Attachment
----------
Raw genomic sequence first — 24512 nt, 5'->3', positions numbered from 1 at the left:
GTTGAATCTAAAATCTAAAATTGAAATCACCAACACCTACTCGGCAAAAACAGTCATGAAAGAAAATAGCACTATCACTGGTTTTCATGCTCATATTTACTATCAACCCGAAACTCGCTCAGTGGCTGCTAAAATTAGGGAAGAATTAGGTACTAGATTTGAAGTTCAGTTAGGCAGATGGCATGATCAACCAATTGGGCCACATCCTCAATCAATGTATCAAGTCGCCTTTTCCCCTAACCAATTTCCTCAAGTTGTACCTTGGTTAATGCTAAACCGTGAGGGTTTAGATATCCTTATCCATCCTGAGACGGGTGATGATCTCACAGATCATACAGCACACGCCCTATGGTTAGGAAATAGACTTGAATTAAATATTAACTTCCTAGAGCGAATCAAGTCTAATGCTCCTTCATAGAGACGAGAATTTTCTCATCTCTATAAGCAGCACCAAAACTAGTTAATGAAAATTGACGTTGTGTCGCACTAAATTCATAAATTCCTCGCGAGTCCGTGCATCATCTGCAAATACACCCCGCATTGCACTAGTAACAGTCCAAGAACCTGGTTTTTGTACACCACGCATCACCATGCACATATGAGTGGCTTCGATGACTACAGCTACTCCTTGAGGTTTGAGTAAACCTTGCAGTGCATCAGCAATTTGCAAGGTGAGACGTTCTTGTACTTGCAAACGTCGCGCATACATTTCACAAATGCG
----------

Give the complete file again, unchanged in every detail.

Raw genomic sequence first — 24512 nt, 5'->3', positions numbered from 1 at the left:
GTTGAATCTAAAATCTAAAATTGAAATCACCAACACCTACTCGGCAAAAACAGTCATGAAAGAAAATAGCACTATCACTGGTTTTCATGCTCATATTTACTATCAACCCGAAACTCGCTCAGTGGCTGCTAAAATTAGGGAAGAATTAGGTACTAGATTTGAAGTTCAGTTAGGCAGATGGCATGATCAACCAATTGGGCCACATCCTCAATCAATGTATCAAGTCGCCTTTTCCCCTAACCAATTTCCTCAAGTTGTACCTTGGTTAATGCTAAACCGTGAGGGTTTAGATATCCTTATCCATCCTGAGACGGGTGATGATCTCACAGATCATACAGCACACGCCCTATGGTTAGGAAATAGACTTGAATTAAATATTAACTTCCTAGAGCGAATCAAGTCTAATGCTCCTTCATAGAGACGAGAATTTTCTCATCTCTATAAGCAGCACCAAAACTAGTTAATGAAAATTGACGTTGTGTCGCACTAAATTCATAAATTCCTCGCGAGTCCGTGCATCATCTGCAAATACACCCCGCATTGCACTAGTAACAGTCCAAGAACCTGGTTTTTGTACACCACGCATCACCATGCACATATGAGTGGCTTCGATGACTACAGCTACTCCTTGAGGTTTGAGTAAACCTTGCAGTGCATCAGCAATTTGCAAGGTGAGACGTTCTTGTACTTGCAAACGTCGCGCATACATTTCACAAATGCG